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Iran temporarily released Fariba Adelkhah Following Nuclear Deal Negotiations

Updated: Jan 6, 2023

Colleagues of Adelkhah hold placards depicting her as they gather in Paris on January 13, 2022.

Photo credit || Thomas Coex, AFP

On August 9, 2022, a day after the US-led negotiations with Tehran to revive the 2015 nuclear deal were concluded in Vienna, Iranian authorities released Iranian-French academic Fariba Adelkhah on furlough for five days, with the possibility of renewal.

Adelkhah is an anthropologist at the Paris Institute of Political Studies (Sciences Po), whose research focuses on Shia clergy in Iran, Iraq, and Afghanistan. She was arrested in Tehran in 2019 along with the French sociologist Roland Marchal, and sentenced to five years in prison on national security charges. While Marchal was released in March 2020, after France freed Iranian engineer Jalal Ruhollahnejad, Adelkhah stayed in prison for three years. According to the Fariba Adelkhah and Roland Marchal Support Committee, the latest furlough decision provides only “temporary relief from [Adelkhah’s] suffering.”[1]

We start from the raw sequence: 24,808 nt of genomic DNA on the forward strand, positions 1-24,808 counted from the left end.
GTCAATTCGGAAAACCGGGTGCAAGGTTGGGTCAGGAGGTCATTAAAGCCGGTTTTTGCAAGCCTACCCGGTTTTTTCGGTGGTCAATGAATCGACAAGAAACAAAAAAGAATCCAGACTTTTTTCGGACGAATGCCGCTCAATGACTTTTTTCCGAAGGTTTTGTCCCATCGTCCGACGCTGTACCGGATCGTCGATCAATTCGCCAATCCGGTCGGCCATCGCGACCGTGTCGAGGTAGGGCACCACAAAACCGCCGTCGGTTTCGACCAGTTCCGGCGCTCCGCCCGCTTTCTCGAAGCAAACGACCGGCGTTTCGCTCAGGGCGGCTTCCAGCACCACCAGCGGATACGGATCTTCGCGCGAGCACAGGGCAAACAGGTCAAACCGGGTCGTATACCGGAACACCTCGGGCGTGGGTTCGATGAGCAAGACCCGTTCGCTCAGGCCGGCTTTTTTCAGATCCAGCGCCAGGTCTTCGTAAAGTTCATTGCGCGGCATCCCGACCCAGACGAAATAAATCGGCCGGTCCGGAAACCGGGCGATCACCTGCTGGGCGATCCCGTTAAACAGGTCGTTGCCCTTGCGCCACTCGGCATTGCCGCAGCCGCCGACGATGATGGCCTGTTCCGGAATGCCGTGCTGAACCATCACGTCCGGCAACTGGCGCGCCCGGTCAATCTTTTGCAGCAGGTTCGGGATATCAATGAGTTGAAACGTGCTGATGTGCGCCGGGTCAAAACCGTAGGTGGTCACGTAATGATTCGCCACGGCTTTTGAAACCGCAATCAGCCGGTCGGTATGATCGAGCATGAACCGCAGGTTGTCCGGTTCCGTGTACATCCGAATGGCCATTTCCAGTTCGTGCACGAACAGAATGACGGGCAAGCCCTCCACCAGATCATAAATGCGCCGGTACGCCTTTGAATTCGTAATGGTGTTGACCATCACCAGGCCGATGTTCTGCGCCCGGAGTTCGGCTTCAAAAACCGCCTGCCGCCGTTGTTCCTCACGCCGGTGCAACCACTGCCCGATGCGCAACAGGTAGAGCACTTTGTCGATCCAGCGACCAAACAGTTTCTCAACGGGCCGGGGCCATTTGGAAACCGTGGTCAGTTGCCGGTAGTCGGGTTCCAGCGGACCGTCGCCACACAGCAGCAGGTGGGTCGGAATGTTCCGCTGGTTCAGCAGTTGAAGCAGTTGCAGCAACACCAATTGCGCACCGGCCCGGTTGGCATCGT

Adelkhah is not the only dual national imprisoned by Iranian authorities. Ahmedreza Djalali, Swedish-Iranian dual citizen and scholar of disaster medicine, has also been imprisoned on politically motivated, unsubstantiated charges and, according to the UN High Commissioner of Human Rights officials,[2] he confessed to the espionage charges under torture. Djalali was sentenced to death in 2017 and since then has been frequently threatened with imminent execution.

We at Endangered Scholars Worldwide condemn the arbitrary detention of scholars in Iran and urge the Iranian government to respect, guarantee, and implement the provisions and principles of human rights as specified in international human rights law and treaties. ESW further calls upon all international organizations, academic and professional associations, and other groups and individuals devoted to promoting and defending human rights to protest and condemn the continued abuse of scholars and researchers by the Iranian authorities.

[1] [2]

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